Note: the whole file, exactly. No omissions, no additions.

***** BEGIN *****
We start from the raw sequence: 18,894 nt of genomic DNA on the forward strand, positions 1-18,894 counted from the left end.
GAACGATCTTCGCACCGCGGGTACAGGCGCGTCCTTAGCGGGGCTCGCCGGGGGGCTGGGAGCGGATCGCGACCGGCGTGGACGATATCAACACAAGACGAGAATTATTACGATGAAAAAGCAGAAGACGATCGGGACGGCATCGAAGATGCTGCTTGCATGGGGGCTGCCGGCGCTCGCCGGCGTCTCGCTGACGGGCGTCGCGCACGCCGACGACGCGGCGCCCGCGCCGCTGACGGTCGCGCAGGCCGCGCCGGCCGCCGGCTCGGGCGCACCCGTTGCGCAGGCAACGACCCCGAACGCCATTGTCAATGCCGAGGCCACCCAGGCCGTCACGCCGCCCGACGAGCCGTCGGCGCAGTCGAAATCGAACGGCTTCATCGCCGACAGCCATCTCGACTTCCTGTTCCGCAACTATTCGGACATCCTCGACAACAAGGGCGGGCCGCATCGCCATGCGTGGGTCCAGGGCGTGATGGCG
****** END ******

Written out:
We start from the raw sequence: 18,894 nt of genomic DNA on the forward strand, positions 1-18,894 counted from the left end.
GAACGATCTTCGCACCGCGGGTACAGGCGCGTCCTTAGCGGGGCTCGCCGGGGGGCTGGGAGCGGATCGCGACCGGCGTGGACGATATCAACACAAGACGAGAATTATTACGATGAAAAAGCAGAAGACGATCGGGACGGCATCGAAGATGCTGCTTGCATGGGGGCTGCCGGCGCTCGCCGGCGTCTCGCTGACGGGCGTCGCGCACGCCGACGACGCGGCGCCCGCGCCGCTGACGGTCGCGCAGGCCGCGCCGGCCGCCGGCTCGGGCGCACCCGTTGCGCAGGCAACGACCCCGAACGCCATTGTCAATGCCGAGGCCACCCAGGCCGTCACGCCGCCCGACGAGCCGTCGGCGCAGTCGAAATCGAACGGCTTCATCGCCGACAGCCATCTCGACTTCCTGTTCCGCAACTATTCGGACATCCTCGACAACAAGGGCGGGCCGCATCGCCATGCGTGGGTCCAGGGCGTGATGGCG